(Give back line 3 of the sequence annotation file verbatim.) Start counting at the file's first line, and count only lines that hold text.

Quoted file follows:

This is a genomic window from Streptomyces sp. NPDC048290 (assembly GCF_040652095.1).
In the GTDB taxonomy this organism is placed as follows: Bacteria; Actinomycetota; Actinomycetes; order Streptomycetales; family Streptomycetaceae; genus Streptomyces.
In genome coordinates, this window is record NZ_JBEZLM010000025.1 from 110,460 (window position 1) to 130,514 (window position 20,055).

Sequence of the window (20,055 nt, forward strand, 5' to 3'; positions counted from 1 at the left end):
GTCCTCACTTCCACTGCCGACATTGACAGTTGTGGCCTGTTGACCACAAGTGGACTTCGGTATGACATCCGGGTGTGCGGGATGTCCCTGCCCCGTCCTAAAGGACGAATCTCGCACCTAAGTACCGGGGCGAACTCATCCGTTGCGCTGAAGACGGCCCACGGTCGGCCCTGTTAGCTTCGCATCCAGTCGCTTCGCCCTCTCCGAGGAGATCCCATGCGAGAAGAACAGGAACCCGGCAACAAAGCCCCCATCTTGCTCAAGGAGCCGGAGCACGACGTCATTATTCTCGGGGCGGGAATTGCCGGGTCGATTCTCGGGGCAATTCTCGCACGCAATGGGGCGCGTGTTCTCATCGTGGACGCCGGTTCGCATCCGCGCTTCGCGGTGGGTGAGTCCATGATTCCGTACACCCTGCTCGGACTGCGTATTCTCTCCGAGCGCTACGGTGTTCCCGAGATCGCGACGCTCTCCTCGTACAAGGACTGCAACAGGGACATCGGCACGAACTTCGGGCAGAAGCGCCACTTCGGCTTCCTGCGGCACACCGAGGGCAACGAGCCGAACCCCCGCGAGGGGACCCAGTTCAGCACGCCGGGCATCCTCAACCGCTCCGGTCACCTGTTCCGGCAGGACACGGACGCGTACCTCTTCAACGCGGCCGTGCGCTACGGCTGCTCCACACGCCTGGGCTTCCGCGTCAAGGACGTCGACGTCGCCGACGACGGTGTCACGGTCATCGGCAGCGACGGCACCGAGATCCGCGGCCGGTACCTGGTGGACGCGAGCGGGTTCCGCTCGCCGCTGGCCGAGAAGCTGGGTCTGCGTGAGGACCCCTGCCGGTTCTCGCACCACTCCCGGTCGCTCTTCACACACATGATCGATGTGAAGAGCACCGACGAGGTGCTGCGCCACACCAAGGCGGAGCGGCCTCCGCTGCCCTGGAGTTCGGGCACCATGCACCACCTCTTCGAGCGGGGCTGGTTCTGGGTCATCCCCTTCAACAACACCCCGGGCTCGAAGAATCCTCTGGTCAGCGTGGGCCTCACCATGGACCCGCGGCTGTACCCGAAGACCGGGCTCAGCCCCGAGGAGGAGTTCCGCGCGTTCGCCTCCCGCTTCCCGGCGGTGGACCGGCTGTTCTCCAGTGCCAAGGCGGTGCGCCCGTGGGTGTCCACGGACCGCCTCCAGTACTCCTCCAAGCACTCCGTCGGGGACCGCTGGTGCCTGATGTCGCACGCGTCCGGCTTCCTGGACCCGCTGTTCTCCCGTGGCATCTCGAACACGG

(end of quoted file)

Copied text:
In genome coordinates, this window is record NZ_JBEZLM010000025.1 from 110,460 (window position 1) to 130,514 (window position 20,055).